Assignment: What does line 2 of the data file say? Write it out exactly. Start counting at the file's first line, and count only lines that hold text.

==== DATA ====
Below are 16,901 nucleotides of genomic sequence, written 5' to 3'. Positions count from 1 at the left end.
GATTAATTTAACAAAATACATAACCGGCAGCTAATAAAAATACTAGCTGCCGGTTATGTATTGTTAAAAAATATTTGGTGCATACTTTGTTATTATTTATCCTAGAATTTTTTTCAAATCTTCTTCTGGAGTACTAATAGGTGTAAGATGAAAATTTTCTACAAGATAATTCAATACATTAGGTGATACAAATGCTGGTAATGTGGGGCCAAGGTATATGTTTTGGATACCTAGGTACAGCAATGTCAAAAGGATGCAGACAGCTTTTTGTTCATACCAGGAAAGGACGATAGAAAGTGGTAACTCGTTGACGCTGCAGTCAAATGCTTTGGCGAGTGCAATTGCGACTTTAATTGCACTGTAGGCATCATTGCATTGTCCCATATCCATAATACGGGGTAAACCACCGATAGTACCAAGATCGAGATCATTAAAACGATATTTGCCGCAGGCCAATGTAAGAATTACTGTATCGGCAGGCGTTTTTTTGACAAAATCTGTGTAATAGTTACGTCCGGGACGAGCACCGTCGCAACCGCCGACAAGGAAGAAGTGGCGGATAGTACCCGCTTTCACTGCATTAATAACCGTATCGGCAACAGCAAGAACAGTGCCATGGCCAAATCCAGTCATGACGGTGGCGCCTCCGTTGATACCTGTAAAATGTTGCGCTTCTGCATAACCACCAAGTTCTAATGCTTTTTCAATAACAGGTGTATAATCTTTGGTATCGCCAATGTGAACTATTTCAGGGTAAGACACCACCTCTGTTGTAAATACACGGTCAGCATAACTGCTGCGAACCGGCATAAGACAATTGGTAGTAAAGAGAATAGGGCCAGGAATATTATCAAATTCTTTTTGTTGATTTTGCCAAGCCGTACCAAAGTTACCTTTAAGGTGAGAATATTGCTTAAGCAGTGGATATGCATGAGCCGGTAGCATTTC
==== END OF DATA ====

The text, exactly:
GATTAATTTAACAAAATACATAACCGGCAGCTAATAAAAATACTAGCTGCCGGTTATGTATTGTTAAAAAATATTTGGTGCATACTTTGTTATTATTTATCCTAGAATTTTTTTCAAATCTTCTTCTGGAGTACTAATAGGTGTAAGATGAAAATTTTCTACAAGATAATTCAATACATTAGGTGATACAAATGCTGGTAATGTGGGGCCAAGGTATATGTTTTGGATACCTAGGTACAGCAATGTCAAAAGGATGCAGACAGCTTTTTGTTCATACCAGGAAAGGACGATAGAAAGTGGTAACTCGTTGACGCTGCAGTCAAATGCTTTGGCGAGTGCAATTGCGACTTTAATTGCACTGTAGGCATCATTGCATTGTCCCATATCCATAATACGGGGTAAACCACCGATAGTACCAAGATCGAGATCATTAAAACGATATTTGCCGCAGGCCAATGTAAGAATTACTGTATCGGCAGGCGTTTTTTTGACAAAATCTGTGTAATAGTTACGTCCGGGACGAGCACCGTCGCAACCGCCGACAAGGAAGAAGTGGCGGATAGTACCCGCTTTCACTGCATTAATAACCGTATCGGCAACAGCAAGAACAGTGCCATGGCCAAATCCAGTCATGACGGTGGCGCCTCCGTTGATACCTGTAAAATGTTGCGCTTCTGCATAACCACCAAGTTCTAATGCTTTTTCAATAACAGGTGTATAATCTTTGGTATCGCCAATGTGAACTATTTCAGGGTAAGACACCACCTCTGTTGTAAATACACGGTCAGCATAACTGCTGCGAACCGGCATAAGACAATTGGTAGTAAAGAGAATAGGGCCAGGAATATTATCAAATTCTTTTTGTTGATTTTGCCAAGCCGTACCAAAGTTACCTTTAAGGTGAGAATATTGCTTAAGCAGTGGATATGCATGAGCCGGTAGCATTTC